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Felons have lost their right to vote
Juneau Empire ^ | June 16, 2010 | Sharon Browne and Roger Clegg

Posted on 06/16/2010 12:22:11 PM PDT by WilliamIII

Every state in the country except two - Maine and Vermont - prohibits at least some felons from voting. In January, a panel of the U.S. 9th Circuit Court of Appeals held that the state of Washington is violating the federal Voting Rights Act by disenfranchising felons.

Now the full 9th Circuit has decided to hear the case, Farrakhan v. Gregoire.

The case has implications for all nine states within the 9th Circuit's jurisdiction, including California. Every other federal court of appeals so far has ruled against using the Voting Rights Act to give felons the right to vote.

The 9th Circuit should join them.

(Excerpt) Read more at juneauempire.com ...


TOPICS: Constitution/Conservatism; US: Alaska; US: California; US: Washington
KEYWORDS: 9thcircuit; felonvote; lawsuit; votingrightsact
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1 posted on 06/16/2010 12:22:11 PM PDT by WilliamIII
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To: WilliamIII

Farrakhan is a felon?..............


2 posted on 06/16/2010 12:24:48 PM PDT by Red Badger (No, Obama's not the Antichrist. He's just some guy in the neighborhood.............)
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To: WilliamIII

I would like to see where if you do not pay income taxes, you do not get to vote. If you work for state government, you may not vote in state elections, if you work for federal government you do not get to vote in federal elections...we have to stop this corruption of buying votes by the democrat party...


3 posted on 06/16/2010 12:25:41 PM PDT by Wpin ("I Have Sworn Upon the Altar of God eternal hostility against every form of tyranny...")
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To: WilliamIII

Yeah but . . . wait . . . illegal aliens, felons, and and dead people will be voting as democrats in the next election . . . they can’t win without these votes . . . stay tuned . . .


4 posted on 06/16/2010 12:26:29 PM PDT by laweeks
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To: WilliamIII

Main and Vermont are the only states that allow incarcerated people to vote. The rest of the states have various laws.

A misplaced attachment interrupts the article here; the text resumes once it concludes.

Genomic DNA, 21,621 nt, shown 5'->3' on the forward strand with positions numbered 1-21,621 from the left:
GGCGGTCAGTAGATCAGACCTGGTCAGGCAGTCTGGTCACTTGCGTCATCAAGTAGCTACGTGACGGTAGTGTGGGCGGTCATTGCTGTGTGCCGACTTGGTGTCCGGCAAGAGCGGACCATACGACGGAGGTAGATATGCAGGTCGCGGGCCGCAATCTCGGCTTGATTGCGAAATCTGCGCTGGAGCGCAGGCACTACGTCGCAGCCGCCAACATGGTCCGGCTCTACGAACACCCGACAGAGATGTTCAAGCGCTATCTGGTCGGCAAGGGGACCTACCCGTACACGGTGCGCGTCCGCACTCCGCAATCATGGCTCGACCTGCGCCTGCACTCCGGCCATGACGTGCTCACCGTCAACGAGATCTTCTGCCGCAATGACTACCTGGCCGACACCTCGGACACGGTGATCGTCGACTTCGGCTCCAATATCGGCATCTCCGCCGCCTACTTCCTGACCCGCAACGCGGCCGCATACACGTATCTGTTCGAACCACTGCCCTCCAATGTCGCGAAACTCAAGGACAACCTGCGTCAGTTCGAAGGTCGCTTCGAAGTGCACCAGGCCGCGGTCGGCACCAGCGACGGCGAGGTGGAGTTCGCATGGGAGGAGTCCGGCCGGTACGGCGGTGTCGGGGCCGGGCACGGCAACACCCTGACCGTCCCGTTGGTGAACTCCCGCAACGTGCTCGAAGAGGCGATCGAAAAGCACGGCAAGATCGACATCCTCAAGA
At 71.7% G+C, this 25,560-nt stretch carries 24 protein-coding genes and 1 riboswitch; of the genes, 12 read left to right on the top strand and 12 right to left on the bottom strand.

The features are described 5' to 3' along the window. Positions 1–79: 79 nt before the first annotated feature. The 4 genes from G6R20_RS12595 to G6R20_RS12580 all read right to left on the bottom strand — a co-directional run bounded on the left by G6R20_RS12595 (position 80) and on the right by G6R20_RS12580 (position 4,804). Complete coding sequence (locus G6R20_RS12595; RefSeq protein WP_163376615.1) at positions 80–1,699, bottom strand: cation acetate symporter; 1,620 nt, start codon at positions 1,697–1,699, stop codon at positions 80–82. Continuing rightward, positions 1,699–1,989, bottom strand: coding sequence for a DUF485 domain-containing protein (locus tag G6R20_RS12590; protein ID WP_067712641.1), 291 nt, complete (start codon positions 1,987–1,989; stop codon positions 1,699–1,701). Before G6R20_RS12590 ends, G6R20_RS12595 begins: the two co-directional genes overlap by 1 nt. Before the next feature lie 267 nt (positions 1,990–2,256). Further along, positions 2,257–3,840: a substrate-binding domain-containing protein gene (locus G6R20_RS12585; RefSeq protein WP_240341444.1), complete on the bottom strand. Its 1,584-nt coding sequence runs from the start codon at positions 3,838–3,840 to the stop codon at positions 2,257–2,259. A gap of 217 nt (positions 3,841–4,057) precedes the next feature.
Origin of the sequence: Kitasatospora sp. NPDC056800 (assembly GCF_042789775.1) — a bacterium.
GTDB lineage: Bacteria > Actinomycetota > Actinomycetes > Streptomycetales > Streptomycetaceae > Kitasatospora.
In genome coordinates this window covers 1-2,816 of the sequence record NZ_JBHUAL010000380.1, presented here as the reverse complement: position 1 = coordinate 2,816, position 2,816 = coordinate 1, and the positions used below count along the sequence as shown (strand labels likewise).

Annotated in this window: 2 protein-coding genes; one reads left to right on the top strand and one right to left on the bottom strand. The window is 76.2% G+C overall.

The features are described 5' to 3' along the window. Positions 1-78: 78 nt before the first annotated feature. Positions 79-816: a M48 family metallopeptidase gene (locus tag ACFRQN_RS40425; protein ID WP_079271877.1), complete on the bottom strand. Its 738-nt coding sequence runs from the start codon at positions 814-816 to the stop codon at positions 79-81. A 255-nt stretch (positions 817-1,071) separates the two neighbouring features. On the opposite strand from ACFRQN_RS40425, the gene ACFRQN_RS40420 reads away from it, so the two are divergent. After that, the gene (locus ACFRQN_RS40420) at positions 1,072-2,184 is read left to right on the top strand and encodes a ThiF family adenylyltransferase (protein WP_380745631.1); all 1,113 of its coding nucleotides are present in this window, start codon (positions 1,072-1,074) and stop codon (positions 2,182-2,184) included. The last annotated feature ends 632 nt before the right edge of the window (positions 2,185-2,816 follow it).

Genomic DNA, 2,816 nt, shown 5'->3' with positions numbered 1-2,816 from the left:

I’m a felon (drunk driving) and I’m a legal voter here in Michigan. Voting rights are restored here as long as a person isn’t incarcerated, on parole or probation.


5 posted on 06/16/2010 12:29:13 PM PDT by cripplecreek (Remember the River Raisin! (look it up))
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To: WilliamIII

Whoa... Getting felons the right to vote has been a major Democrat priority for decades.
The 9th Circus is very rat/goofball friendly, so I hope they rule quickly and allow this issue to get before the Supreme Court where there is still a majority of normal human beings (barely).


6 posted on 06/16/2010 12:29:51 PM PDT by Lancey Howard
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To: laweeks

In Oregon Felons can Vote.

We have vote by Mail.

Felons are also expected to do Jury Duty although they are assigned to civil cases.


7 posted on 06/16/2010 12:30:27 PM PDT by SwedeBoy2
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To: WilliamIII

I don’t know if the VRA is the correct tool, but people who’ve “paid their dues to society” have paid them. If they’re off parole, LET THEM VOTE and allow them to rejoin society as full participants.

Unless, of course, we prefer to create a permanant under-class of (nominal) citizens.


8 posted on 06/16/2010 12:33:57 PM PDT by SJSAMPLE
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To: SJSAMPLE

Sure as soon as you eliminate plea bargins and early release.


9 posted on 06/16/2010 12:39:19 PM PDT by Crim (The Obama Doctrine : A doctrine based on complete ignorance,applied with extreme incompitence..)
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To: SJSAMPLE
...people who’ve “paid their dues to society” have paid them. If they’re off parole, LET THEM VOTE,...

One might consider that part of their "dues to society" include losing the right to vote.

One shouldn't do the crime if they can't do the time.

10 posted on 06/16/2010 12:40:38 PM PDT by meyer (Big government is the enemy of freedom.)
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To: Crim

Plea bargains are part of the game.
Good luck getting a functional court system without them.

Early release is also legal. Considering that the vast majority of felonies are non-violent, I’ll accept this as a valid tool, as well. Without it, you have ZERO incentive for the inmate.


11 posted on 06/16/2010 12:40:46 PM PDT by SJSAMPLE
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To: meyer

I don’t.
If a person is so dangerous that they can’t even be trusted to vote, why were they released?

Again, creating a permanant under-class is not a workable option. Proven.


12 posted on 06/16/2010 12:41:50 PM PDT by SJSAMPLE
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To: SJSAMPLE

Then people Have not paid their debt in full....No vote.


13 posted on 06/16/2010 12:43:23 PM PDT by Crim (The Obama Doctrine : A doctrine based on complete ignorance,applied with extreme incompitence..)
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To: WilliamIII

The liberals that are pushing this might get more than they bargined for. Using their same logic the government shouldn’t be able to deny felons the right to own guns.